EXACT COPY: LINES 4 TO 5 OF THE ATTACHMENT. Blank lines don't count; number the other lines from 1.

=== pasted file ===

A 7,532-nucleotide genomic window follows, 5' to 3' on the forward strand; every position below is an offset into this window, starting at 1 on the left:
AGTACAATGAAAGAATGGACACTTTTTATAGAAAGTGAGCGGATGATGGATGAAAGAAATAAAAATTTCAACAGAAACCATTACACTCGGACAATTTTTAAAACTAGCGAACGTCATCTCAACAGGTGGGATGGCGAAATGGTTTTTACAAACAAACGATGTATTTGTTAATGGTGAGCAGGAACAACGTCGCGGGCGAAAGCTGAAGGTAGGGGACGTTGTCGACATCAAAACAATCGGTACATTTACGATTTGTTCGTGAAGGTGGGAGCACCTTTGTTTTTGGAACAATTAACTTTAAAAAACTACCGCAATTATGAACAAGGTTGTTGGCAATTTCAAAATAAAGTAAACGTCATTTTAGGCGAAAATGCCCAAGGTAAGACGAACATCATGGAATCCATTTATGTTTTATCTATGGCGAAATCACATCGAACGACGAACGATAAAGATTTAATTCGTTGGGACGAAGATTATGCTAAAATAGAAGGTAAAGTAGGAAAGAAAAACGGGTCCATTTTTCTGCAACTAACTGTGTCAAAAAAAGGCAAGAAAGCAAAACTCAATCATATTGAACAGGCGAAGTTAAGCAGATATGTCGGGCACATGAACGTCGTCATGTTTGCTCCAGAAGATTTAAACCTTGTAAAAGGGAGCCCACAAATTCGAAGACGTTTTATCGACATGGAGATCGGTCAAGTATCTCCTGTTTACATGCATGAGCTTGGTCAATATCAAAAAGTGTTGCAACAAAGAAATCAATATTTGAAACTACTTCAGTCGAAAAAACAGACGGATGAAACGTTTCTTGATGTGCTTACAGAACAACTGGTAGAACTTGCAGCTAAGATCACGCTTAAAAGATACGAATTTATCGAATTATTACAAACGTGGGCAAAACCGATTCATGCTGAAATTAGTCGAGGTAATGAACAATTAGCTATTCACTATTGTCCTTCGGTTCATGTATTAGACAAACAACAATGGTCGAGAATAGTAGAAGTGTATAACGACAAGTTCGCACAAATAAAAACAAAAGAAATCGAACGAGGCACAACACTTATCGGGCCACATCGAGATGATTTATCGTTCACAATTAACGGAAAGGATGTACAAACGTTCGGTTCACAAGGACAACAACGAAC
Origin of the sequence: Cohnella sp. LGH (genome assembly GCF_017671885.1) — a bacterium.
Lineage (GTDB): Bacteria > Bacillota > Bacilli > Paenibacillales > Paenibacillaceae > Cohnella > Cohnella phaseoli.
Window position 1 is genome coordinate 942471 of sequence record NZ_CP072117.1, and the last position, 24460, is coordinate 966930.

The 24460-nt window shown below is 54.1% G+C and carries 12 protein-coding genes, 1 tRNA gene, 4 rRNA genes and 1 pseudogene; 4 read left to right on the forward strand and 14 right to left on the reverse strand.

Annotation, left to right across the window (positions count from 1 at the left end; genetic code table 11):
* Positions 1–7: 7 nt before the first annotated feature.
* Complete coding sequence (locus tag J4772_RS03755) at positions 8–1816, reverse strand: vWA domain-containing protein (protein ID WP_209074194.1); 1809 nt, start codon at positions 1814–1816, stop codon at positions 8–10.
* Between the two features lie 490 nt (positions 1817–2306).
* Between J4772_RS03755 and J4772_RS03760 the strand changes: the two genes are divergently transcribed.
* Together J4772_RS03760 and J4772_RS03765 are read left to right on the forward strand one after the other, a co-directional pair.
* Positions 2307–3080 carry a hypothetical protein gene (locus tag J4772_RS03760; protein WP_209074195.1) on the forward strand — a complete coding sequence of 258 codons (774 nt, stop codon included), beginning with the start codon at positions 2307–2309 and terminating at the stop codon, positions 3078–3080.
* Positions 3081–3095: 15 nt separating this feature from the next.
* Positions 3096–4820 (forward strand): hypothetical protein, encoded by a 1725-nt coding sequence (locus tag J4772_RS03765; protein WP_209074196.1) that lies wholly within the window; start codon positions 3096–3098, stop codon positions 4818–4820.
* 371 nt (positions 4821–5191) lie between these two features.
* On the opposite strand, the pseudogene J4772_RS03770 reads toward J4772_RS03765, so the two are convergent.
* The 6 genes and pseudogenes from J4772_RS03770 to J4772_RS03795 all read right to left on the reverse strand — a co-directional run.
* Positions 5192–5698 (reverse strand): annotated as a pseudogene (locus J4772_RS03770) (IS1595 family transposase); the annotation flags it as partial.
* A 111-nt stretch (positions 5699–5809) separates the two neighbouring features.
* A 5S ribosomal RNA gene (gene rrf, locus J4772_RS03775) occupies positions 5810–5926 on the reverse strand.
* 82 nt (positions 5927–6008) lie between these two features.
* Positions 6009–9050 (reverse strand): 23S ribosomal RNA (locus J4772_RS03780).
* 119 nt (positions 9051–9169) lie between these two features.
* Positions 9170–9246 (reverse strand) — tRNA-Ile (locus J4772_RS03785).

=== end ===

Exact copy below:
Lineage (GTDB): Bacteria > Bacillota > Bacilli > Paenibacillales > Paenibacillaceae > Cohnella > Cohnella phaseoli.
Window position 1 is genome coordinate 942471 of sequence record NZ_CP072117.1, and the last position, 24460, is coordinate 966930.